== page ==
Stocks fell to further 12-year lows on Friday as a bearish brokerage view on Apple Inc prompted a sell-off in technology shares and overhanging fears about the banking system's future weighed.

A 6 percent slide in Apple shares helped drag the Nasdaq to a 6-year intraday low, while the broad S&P 500 was on track for its worst week since October.

Banks were among the top drags, with JPMorgan down 6.5 percent at $15.53 and Goldman Sachs off 7.9 percent at $75.30. The S&P financial index <.GSPF> fell 4.2 percent.

JPMorgan cut its price target and profit views on Apple, driving shares of the iPod and iPhone maker down 6.1 percent to $83.44.

The Nasdaq did break finally the November low, so I think we have some follow-through on that, said Marc Pado, U.S. market strategist at Cantor Fitzgerald & Co. in San Francisco.

As far as the financials, all these things that have been talked about are moving in the right direction ... in order to move forward, we need Geithner to come out and tell us the answer to the question: 'How do you value the assets?'

The Dow Jones industrial average <.DJI> fell 109.20 points, or 1.65 percent, to 6,484.13. The Standard & Poor's 500 Index <.SPX> shed 14.76 points, or 2.16 percent, to 667.79. The Nasdaq Composite Index <.IXIC> lost 28.57 points, or 2.20 percent, to 1,271.02.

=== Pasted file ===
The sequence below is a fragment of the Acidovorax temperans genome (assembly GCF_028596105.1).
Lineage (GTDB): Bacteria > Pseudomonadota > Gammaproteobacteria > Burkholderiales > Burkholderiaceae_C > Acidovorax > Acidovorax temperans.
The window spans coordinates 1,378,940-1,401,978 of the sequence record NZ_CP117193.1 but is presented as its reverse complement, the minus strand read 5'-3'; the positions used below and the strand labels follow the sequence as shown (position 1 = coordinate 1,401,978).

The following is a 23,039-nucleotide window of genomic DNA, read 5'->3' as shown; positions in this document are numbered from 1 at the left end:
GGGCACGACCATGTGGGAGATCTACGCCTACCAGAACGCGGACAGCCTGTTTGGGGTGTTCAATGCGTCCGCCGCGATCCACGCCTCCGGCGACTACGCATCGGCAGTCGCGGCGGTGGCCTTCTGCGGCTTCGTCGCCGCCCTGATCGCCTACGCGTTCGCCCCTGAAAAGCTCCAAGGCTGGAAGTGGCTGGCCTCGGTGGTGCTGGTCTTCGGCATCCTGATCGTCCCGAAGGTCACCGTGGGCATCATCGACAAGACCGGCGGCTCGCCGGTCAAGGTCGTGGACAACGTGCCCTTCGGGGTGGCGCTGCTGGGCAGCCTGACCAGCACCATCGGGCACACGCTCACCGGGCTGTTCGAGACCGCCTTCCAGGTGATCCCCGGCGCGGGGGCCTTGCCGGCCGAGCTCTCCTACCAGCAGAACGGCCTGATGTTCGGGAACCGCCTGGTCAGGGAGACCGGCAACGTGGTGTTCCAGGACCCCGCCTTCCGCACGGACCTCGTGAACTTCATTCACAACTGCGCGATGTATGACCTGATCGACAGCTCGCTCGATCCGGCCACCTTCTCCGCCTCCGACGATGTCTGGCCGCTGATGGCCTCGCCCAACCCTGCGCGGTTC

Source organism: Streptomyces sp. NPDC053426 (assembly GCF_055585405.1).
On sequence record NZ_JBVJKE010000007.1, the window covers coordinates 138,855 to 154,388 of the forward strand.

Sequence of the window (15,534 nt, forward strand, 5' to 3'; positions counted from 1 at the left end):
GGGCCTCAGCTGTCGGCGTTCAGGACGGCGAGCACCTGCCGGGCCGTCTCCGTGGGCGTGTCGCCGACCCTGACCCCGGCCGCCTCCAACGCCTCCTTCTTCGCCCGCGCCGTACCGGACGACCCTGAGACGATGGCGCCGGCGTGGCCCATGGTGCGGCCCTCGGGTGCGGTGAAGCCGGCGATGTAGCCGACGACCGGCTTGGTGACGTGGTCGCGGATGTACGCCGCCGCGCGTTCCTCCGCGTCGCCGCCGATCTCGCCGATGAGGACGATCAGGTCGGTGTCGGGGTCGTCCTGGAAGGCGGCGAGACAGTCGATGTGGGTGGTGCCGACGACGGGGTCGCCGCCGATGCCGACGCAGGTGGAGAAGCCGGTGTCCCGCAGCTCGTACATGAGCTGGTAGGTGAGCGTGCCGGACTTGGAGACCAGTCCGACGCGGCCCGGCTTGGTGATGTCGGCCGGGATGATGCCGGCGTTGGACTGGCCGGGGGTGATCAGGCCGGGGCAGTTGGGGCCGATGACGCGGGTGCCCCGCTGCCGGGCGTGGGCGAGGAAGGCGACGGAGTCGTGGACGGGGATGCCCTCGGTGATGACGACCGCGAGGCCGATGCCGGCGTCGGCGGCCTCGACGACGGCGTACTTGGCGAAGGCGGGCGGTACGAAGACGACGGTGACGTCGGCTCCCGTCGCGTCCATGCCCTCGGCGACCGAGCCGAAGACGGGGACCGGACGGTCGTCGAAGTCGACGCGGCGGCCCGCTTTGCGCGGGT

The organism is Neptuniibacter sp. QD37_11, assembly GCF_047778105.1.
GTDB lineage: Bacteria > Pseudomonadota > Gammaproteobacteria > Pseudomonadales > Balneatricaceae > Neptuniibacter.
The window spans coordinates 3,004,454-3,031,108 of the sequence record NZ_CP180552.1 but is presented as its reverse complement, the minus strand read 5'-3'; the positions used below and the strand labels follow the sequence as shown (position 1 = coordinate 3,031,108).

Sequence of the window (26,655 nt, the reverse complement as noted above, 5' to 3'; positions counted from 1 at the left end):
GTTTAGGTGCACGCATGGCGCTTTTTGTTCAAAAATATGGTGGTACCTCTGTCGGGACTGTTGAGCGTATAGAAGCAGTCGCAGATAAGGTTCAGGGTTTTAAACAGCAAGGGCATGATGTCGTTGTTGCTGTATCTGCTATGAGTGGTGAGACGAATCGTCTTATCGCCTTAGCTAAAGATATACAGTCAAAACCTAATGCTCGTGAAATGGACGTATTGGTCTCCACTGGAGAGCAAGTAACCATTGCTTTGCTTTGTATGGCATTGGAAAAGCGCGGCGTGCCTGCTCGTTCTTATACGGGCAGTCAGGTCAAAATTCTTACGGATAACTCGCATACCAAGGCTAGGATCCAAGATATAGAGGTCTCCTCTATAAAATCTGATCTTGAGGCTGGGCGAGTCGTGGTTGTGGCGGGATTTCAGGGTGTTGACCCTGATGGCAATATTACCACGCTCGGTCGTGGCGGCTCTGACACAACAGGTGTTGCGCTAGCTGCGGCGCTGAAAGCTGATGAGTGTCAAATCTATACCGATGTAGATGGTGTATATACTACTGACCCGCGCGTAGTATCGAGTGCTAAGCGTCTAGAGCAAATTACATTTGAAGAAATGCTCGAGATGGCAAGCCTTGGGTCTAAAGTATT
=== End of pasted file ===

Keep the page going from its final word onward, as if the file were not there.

Bleak economic news added to the negative tone after a government report showed the U.S. unemployment rate rose last month to 8.1 percent, its highest since December 1983, as 651,000 jobs were cut.

The gloomy jobs picture is disconcerting news both for companies and for consumers, whose spending drives corporate profits. The S&P retailers index <.RLX> fell 3.1 percent while Wal-Mart fell 2.4 percent to $48.57.

Shares of cell-phone chip and technology supplier Qualcomm slid 5.3 percent to $32.78, making it the second-worst drag on the Nasdaq 100 <.NDX> behind Apple.

Shares of car maker and Dow component General Motors plunged 21.5 percent to $1.46 a day after auditors raised doubts about the company's viability. Earlier in the session, GM touched an intraday low of $1.27. GM has lost more than 90 percent of its market value in the past 52 weeks.

Energy shares offered some support as the price of oil rose 2.3 percent, or 99 cents, to $44.60 a barrel on expectations that OPEC could again reduce output. Chevron rose 1.1 percent to $57.06.

Shares of Dow Chemical jumped 7.3 percent to $6.94 and Rohm and Haas climbed 17.5 percent to $63.44 after the companies confirmed discussions are under way about their troubled merger. Dow Chemical agreed last July to buy Rohm for $78 a share, but then pulled out of the deal.

In other M&A activity, Roche Holding AG raised its offer to buy out the minority shareholders of Genentech Inc to $93 a share from $86.50, driving the U.S. biotech company's stock up 10.3 percent to $90.01.

(Editing by Jan Paschal)